The loss of focus in the mental shifting of gears actually takes up a lot of our time and makes us really inefficient.
By: Lynda Sinclair
If you’re like me, you are proud of your multi-tasking abilities, able to shift gears between projects and conversations and emails at the blink of an eye.
Well, we both may be very wrong.
In this book ‘The Myth of Multi-tasking (How Doing it All Gets Nothing Done)’, Dave Crenshaw suggests that changing our focus from that important email we are composing to answering the phone, clicking on a new email ‘just to check’, or skipping over to social media may actually take a lot longer than we realize.
The loss of focus in the mental shifting of gears actually takes up a lot of our time and makes us really inefficient – he suggests we are losing a whopping 28% of our work day thanks to multi-tasking, which he calls ‘switch-tasking’.
It seems that instead of technology becoming our servant, we have become a servant to technology. Would you appreciate a meeting with your accountant if he or she spent the whole time checking their phone? Your goal, says Crenshaw, should be to be present with your client (or your colleague, or your family) and not scattered all over the place.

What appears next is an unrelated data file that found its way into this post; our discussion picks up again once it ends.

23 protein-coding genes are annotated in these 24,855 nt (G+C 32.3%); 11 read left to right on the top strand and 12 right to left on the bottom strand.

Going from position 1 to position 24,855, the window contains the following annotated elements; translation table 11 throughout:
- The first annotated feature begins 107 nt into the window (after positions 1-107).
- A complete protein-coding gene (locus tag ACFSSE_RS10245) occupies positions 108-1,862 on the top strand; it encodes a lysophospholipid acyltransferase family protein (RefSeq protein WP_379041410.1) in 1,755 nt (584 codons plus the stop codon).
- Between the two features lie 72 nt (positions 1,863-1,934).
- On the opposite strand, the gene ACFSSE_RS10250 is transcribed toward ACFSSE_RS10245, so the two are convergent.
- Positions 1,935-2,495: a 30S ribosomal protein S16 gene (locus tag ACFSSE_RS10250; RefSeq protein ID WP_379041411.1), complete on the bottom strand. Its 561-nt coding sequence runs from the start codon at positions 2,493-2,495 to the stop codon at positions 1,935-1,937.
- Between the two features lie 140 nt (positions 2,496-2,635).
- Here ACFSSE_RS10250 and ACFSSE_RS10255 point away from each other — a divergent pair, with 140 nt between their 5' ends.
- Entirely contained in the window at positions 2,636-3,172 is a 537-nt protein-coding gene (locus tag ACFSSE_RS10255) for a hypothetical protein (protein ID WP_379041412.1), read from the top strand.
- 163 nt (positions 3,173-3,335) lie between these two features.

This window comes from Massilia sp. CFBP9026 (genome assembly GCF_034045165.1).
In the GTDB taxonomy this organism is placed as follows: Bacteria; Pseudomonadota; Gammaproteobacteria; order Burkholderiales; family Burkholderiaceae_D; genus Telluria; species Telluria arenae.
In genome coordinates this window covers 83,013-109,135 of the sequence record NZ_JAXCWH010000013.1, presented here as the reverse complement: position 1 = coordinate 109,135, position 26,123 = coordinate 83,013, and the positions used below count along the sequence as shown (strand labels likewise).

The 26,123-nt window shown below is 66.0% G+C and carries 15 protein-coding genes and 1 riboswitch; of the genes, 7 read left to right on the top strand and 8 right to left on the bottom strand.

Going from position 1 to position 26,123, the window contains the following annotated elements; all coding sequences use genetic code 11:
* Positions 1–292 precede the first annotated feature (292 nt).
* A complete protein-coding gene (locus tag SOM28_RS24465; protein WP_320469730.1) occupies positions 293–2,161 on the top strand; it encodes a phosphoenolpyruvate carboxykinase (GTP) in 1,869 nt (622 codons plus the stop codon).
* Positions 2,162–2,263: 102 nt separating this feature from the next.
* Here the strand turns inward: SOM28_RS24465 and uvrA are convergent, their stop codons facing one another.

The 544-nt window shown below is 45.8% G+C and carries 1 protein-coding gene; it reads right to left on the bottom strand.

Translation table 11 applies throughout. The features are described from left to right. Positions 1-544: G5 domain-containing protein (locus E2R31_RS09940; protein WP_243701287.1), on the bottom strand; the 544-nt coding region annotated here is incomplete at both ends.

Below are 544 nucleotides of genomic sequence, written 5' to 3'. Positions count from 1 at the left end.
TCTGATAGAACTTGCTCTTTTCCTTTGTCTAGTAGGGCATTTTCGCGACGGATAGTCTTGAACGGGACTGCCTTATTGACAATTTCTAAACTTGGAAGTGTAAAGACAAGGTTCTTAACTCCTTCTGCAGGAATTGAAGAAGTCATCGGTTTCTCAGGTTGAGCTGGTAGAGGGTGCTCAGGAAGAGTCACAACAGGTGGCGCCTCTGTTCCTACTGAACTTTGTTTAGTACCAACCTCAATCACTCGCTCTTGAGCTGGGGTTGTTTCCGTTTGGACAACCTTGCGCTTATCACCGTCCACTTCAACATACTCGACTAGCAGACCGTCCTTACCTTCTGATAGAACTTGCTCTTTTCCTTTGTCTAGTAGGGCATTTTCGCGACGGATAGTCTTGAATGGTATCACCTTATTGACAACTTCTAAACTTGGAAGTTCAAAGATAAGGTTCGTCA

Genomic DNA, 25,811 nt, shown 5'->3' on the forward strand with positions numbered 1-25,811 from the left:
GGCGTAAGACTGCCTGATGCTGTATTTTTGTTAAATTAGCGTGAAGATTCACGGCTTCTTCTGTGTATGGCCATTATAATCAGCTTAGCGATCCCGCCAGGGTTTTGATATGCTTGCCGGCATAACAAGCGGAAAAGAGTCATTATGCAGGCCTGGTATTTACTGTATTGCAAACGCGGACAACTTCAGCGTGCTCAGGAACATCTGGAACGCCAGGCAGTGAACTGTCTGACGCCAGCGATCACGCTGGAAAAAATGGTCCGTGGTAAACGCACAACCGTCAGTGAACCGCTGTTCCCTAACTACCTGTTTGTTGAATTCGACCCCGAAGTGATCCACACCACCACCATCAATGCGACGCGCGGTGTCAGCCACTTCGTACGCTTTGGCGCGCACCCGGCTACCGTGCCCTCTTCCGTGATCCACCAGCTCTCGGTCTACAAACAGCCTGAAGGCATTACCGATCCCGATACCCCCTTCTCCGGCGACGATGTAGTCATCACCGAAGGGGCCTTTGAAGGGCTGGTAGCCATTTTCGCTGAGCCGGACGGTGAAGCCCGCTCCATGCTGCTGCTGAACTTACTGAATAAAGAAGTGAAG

In an excellent article in the National Post last month on the drawbacks of technology (hmm … are we seeing a pattern here?), Richard Whittall writes, “We wouldn’t expect a surgeon, a lab researcher or firefighter to stop what they’re doing and check their email every five minutes.” There’s a thought.
As an independent travel advisor, how can you tame the multi-tasking beast and become more efficient? Here are three great tips:
1. Turn off your automatic email notification and check for new emails only when you have completed a task.
2. Set expectations with your voicemail and out-of-office alerts. Change it weekly (e.g. “It’s the week of October 9th and I’m in the office every day from 10 a.m. to 6 p.m. with the exception of Wednesday, when I will be in meetings.”) Change it daily for even better communication of your availability.
3. Use the three email rule: when you are up to three emails on a topic and clearly progress/understanding is not happening, pick up the phone. You may be able to achieve, in a five minute chat, what 20 emails can’t (and build a better, more personal connection).
Time, as Crenshaw reminds us, is finite. I for one will be trying to tame technology a bit more to squeeze more productive hours out of my day.